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Invest Ophthalmol Vis Sci. 2008 Nov;49(11):5136-43. doi: 10.1167/iovs.08-1849. Epub 2008 Jun 19.

Amyloid-beta deposits lead to retinal degeneration in a mouse model of Alzheimer disease.

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Department of Ophthalmology and Visual Sciences, University of British Columbia, Vancouver, BC, Canada.



To compare the temporal and spatial expression patterns of amyloid precursor protein (APP), amyloid-beta deposits, inflammatory chemokines, and apoptosis in the retina of a mouse model of Alzheimer disease (AD).


Retinas of transgenic mice harboring a mutant presenilin (PS1) and a mutant APP gene were processed for TUNEL and immunohistochemistry with antibodies against APP, amyloid-beta, monocyte chemotactic protein (MCP)-1, and F4/80. Comparisons were made between age groups and between transgenic and wild-type congeners.


The neuroretina demonstrated age-dependent increases in APP in the ganglion cells (RGCs) and in neurons of the inner nuclear layer (INL). Amyloid-beta demonstrated significant age-dependent deposition in the nerve fiber layer (NFL). TUNEL-positive RGC increased in an age-dependent fashion and in transgenic compared with wild-type congeners. Concomitant overexpression of MCP-1 and intense immunoreactivity for F4/80 suggested that RGCs upregulate MCP-1 in response to amyloid-beta. Activated microglia proliferated in response to MCP-1. In the outer retina, retinal pigment epithelium (RPE) demonstrated moderate age-dependent APP immunoreactivity, but nearby drusenlike deposits were not present. Amyloid-beta was observed in the choriocapillaris of the older animals.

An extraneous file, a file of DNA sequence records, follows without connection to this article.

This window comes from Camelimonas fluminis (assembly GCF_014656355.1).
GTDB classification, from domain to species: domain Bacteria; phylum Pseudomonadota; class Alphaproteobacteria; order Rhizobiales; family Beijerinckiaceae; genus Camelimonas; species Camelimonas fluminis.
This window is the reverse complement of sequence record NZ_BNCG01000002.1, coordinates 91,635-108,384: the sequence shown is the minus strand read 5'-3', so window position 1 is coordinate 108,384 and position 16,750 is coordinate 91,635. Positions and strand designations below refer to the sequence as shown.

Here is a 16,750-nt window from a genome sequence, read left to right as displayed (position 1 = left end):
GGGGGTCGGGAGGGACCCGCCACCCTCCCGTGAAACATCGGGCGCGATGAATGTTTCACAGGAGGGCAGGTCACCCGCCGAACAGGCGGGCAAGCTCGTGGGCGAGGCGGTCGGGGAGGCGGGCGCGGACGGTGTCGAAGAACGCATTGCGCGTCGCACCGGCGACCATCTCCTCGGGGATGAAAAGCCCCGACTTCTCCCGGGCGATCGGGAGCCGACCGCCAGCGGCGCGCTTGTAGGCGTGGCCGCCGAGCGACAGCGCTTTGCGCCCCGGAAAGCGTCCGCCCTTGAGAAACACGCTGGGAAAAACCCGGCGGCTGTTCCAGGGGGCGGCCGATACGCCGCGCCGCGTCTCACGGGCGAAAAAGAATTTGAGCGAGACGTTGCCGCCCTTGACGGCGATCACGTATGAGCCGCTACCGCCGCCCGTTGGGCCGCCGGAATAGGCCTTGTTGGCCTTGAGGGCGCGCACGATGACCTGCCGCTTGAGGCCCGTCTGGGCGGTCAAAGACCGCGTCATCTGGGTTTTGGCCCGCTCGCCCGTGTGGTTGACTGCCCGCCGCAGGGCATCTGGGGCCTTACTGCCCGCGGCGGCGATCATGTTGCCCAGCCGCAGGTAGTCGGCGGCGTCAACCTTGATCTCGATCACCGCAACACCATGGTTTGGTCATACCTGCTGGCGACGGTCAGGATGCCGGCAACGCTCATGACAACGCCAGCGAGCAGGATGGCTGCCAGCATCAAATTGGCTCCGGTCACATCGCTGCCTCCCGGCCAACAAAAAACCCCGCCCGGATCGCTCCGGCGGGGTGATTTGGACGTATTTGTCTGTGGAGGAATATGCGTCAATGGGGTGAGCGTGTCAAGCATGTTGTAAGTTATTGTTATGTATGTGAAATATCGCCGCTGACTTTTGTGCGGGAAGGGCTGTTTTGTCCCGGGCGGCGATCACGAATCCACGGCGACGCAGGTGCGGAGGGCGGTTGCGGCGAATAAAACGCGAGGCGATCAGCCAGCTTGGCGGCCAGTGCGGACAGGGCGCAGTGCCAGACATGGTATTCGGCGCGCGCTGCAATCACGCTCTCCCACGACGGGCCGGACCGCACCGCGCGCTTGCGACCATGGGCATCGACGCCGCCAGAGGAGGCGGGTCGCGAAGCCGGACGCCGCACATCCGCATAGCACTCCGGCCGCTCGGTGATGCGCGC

Amyloid-beta deposits accumulate with age in the retina of a transgenic mouse model of AD. The amyloid-beta loads are accompanied by increased immunoreactivity for MCP-1, F4/80, and TUNEL-positive profiles in the RGC layer. The results suggest that amyloid-beta causes neurodegeneration in the retina of the doubly mutant transgenic mouse model of AD.

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